updated 28 March 2019
This essay provides a overview of my perspectives on climate change and the decades of research and writing that I have done on the topic. Ever since my PhD dissertation in 1994 I have argued that climate change poses risks and deserves significant action in response. I’ve also argued that our response efforts to date have been woefully inadequate. My views, which I have not been shy about sharing, have led some to try to exclude or remove me from the discussion, with some considerable success.
I’ve worked on issues of climate change science and policy since the early 1990s. My PhD dissertation was on the efforts by the U.S. government to produce science in support of climate policy (specifically it was a policy evaluation of the U.S. Global Change Research program under Public Law 101-606, which is the law under which the U.S. National Climate Assessment is produced). In my dissertation I wrote that the neglect of attention to policy options in the research program, in favor of predictive earth science research, would limit efforts to develop effective responses to climate change. I wrote in my dissertation: “Debate over “global warming” has distracted scientists and policymakers alike from the requirements of effective decisionmaking.”
My dissertation was the source of a number of articles, among them:
Pielke, Jr. R. A. (1995). Usable information for policy: an appraisal of the US Global Change Research Program. Policy Sciences, 28:39-77. (PDF)
Pielke Jr, R. A. (2000). Policy history of the US global change research program: Part I. Administrative development. Global Environmental Change, 10:9-25. (PDF)
Pielke Jr, R. A. (2000). Policy history of the US global change research program: Part II. Legislative process. Global environmental change, 10:133-144. (PDF)
This early work on the flawed structure of U.S. climate research led to my first run-ins with leaders of the climate science community. I (and colleagues) were arguing that the science was plenty strong enough to support policy action, and that more attention needed to be paid to policy development and the research needed to support that development. Some climate scientists saw this as threatening to their research interests and funding.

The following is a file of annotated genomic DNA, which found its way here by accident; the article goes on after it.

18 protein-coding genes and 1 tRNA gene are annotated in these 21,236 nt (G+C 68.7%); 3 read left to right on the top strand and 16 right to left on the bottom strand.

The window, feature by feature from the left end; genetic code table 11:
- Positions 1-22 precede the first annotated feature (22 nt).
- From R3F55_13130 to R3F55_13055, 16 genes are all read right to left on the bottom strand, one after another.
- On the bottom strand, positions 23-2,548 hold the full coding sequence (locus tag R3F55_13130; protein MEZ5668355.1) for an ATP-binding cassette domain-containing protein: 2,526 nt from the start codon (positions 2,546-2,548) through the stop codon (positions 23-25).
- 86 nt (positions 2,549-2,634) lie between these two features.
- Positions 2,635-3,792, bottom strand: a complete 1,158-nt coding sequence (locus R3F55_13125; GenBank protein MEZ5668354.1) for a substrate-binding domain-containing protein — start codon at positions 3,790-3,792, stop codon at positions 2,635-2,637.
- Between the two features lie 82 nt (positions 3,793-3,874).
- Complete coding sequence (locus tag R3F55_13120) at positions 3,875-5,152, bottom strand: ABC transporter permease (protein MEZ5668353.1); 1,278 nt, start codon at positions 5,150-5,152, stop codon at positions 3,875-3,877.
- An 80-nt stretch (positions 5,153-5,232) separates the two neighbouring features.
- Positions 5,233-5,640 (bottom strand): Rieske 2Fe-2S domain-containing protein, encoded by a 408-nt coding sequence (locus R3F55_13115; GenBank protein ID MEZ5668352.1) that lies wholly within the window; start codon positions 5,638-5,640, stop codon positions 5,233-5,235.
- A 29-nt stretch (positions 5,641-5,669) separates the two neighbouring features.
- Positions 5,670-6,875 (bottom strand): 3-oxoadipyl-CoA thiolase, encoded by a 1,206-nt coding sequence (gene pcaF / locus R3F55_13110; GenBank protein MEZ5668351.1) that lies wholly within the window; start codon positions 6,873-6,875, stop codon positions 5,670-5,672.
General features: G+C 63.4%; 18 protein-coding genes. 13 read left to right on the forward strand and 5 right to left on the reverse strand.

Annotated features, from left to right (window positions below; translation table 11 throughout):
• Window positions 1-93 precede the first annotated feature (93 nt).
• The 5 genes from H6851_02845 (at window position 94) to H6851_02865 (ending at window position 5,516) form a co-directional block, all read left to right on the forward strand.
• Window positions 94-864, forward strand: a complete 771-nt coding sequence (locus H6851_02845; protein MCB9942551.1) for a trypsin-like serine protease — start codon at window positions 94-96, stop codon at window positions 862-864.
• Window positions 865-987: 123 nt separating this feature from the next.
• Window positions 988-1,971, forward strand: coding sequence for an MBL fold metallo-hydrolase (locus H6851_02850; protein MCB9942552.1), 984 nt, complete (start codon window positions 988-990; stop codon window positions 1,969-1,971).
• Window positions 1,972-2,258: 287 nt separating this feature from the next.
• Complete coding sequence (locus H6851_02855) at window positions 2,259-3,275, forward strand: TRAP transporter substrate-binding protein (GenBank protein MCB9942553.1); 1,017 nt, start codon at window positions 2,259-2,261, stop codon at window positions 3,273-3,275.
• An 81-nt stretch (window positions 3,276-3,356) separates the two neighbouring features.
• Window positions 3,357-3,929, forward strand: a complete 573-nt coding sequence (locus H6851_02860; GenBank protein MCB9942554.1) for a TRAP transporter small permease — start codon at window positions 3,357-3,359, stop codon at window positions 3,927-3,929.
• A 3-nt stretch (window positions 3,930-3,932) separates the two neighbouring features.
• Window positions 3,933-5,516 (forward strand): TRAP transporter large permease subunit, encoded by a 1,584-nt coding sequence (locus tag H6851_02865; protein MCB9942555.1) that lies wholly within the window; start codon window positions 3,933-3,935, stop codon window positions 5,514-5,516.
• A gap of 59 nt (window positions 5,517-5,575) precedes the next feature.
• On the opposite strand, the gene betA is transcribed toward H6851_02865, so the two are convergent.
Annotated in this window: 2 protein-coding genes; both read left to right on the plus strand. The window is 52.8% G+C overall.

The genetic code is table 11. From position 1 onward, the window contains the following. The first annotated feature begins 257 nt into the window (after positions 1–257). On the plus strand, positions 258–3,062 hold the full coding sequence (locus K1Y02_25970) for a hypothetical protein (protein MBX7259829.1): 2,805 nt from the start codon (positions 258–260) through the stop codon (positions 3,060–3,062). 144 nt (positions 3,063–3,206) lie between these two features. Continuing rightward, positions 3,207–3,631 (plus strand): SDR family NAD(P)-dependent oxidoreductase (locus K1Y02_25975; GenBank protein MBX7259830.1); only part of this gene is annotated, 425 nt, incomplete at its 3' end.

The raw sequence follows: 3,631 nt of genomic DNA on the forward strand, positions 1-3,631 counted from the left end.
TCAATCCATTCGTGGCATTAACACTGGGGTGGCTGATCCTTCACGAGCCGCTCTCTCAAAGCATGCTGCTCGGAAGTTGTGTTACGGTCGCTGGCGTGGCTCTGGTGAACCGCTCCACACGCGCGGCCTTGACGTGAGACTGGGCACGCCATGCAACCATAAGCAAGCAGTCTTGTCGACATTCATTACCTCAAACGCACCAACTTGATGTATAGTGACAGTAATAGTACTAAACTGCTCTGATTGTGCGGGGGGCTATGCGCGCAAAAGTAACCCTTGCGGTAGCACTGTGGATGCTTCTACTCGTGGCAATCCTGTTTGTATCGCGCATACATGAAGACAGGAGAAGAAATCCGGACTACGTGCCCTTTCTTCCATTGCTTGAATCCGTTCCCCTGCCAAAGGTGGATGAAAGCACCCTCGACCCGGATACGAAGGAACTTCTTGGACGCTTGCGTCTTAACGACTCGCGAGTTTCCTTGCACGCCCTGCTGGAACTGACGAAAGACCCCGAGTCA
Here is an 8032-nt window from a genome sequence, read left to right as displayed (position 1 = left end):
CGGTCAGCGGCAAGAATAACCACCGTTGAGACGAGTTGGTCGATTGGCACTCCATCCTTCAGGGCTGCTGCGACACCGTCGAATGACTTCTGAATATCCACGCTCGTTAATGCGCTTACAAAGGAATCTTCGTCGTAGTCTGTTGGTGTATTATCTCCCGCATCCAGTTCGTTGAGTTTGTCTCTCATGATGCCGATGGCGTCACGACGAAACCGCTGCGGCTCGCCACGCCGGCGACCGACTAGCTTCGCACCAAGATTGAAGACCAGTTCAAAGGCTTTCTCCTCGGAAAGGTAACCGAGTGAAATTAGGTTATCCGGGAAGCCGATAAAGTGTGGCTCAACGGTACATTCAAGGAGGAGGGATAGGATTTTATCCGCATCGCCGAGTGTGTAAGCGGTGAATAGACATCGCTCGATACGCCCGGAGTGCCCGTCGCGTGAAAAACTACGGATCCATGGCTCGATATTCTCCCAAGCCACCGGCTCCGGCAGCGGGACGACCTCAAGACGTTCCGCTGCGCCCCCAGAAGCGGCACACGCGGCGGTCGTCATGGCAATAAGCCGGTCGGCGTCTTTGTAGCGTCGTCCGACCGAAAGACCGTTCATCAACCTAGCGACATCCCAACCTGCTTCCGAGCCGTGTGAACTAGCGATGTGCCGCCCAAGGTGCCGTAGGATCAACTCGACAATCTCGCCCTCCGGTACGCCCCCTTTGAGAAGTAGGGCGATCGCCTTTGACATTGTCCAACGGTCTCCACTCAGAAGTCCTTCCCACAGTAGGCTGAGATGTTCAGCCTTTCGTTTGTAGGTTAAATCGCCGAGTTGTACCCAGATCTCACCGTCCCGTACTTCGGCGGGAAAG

This debate broke out into the open when Dan Sarewitz (who I had worked with for Representative George Brown (D-CA) and Chief of Staff Rad Byerly at the House Science Committee while I was in graduate school) and I published a paper in Issues in Science and Technology calling out the scientific community for its inattention to the needs of climate policy. We wrote:
Our position, based on the experience of the past 13 years, is that although the current and proposed climate research agenda has little potential to meet the information needs of decisionmakers, it has a significant potential to reinforce a political situation characterized, above all, by continued lack of action. The situation persists not only because the current research-based approach supports those happy with the present political gridlock, but more uncomfortably, because the primary beneficiaries of this situation include scientists themselves. Things are unlikely to change for the better unless the climate research community adopts a leadership role that places societal responsibility above professional self-interest.
Pielke, R., & Sarewitz, D. (2002). Wanted: scientific leadership on climate. Issues in Science and Technology, 19:27-30.
This article was well received by many in the science and policy community. Bert Bolin, one of the first chairs of the IPCC, wrote in response to our article:
As an old-timer in the climate policy arena, I applaud the article by Roger Pielke, Jr., and Daniel Sarewitz . . . there is also a need for the climate system research community to give priority to analyses and summaries of present knowledge that are of more direct and immediate use for the development of a strategy to combat climate change.
Other climate scientists weren’t so happy with our piece. Seven climate scientists, including Steve Schneider and Kevin Trenberth, responded that we were “egregiously wrong” and argued that climate science was not intended for policy relevance: